For more information about writing "rules", check out these lists of common mistakes amateur authors make:

My Confusion

When I self-published my first book last year I read a lot of books and articles on ways to improve my writing. I must admit, a lot of it was confusing in the beginning, but the one that consistently had me scratching my head was the warning against being too "wordy". Um...isn't writing all about words? Do I really want to start eliminating them from my books?

The point is not just to eliminate words. The point is to eliminate superfluous words. Those that add no meaning to your sentence. When someone tells you not to be wordy, it doesn't mean you can't be long-winded. It doesn't mean you can't be descriptive. It doesn't mean you can't take your time setting the mood and building the suspense. What it means is you shouldn't fill up your book with words that don't need to be there.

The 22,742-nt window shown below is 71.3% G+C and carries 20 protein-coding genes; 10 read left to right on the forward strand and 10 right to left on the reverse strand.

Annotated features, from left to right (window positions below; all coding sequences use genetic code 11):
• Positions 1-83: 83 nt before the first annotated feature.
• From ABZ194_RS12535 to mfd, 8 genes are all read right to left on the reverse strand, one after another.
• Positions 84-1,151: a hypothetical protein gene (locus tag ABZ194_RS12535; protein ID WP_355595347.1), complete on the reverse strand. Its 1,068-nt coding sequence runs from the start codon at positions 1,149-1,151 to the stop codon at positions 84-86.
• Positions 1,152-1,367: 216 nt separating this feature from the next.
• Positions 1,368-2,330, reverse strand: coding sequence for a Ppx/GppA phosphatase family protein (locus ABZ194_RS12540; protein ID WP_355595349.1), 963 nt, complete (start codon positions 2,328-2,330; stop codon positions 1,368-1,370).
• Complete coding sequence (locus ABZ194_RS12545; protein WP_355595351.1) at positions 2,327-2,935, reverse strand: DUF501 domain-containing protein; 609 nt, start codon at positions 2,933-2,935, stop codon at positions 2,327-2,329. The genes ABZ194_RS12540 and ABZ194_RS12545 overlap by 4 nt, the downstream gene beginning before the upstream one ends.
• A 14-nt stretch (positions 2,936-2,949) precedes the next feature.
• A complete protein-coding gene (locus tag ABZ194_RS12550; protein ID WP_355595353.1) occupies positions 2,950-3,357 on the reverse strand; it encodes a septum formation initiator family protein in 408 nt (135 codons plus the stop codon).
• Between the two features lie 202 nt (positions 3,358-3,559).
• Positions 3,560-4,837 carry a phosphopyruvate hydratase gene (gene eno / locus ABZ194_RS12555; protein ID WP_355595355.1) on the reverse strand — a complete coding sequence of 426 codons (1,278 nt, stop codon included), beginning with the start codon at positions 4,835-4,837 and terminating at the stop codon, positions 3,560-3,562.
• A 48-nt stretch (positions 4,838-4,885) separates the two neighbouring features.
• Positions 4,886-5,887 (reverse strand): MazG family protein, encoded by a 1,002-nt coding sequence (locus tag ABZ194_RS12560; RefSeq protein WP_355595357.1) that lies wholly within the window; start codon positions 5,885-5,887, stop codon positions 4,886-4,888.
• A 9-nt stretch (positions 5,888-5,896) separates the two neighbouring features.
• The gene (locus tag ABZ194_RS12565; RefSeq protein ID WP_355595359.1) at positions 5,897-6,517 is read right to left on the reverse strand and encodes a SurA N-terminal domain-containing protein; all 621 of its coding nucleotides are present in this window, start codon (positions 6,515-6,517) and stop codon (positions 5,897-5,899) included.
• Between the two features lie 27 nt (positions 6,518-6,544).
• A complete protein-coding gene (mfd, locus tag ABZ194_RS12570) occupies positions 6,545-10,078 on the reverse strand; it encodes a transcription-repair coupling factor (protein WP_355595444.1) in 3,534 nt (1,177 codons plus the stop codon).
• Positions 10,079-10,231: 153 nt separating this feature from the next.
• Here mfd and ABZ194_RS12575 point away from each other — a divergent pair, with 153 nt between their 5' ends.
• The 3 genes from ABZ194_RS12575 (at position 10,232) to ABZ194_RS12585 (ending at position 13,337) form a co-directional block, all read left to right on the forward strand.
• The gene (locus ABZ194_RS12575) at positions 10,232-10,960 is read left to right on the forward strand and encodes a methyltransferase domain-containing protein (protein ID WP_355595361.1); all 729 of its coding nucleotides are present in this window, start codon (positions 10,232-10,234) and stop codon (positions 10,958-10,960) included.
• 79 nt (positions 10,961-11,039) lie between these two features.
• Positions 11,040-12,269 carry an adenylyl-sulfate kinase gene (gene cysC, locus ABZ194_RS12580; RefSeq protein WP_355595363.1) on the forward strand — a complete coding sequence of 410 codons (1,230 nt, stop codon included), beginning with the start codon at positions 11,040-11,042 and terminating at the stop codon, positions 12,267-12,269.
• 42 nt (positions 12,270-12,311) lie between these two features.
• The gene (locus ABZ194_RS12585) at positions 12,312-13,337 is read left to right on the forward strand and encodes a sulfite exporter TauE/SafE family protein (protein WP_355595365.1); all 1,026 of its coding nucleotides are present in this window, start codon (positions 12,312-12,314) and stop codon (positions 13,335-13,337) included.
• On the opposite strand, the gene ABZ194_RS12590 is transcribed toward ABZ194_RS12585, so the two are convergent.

What "Wordy" Means

I'm going to humble myself. I'm going to analyze sentences from my own book, Amelia's Children, to show you how I could have made them less wordy if only I had known then what I know now. I'm not bashing my own writing. I love my book, and will continue to love it, but rereading it now I can see ways that the writing style could be improved, and I'm going to show you some of those ways.

Wordy sentence:
David had a hint of a laugh in his voice when he answered.

Improved sentence:
David answered with a faint laugh.

Why it was too wordy:
The reader doesn't need to know the laugh was in his voice. It's the emotion I'm trying to convey, not the physical aspect of how he laughs. Also, the first sentence contains the superfluous words "had" and "of". Sometimes those words are necessary, but if they can be eliminated they probably should be.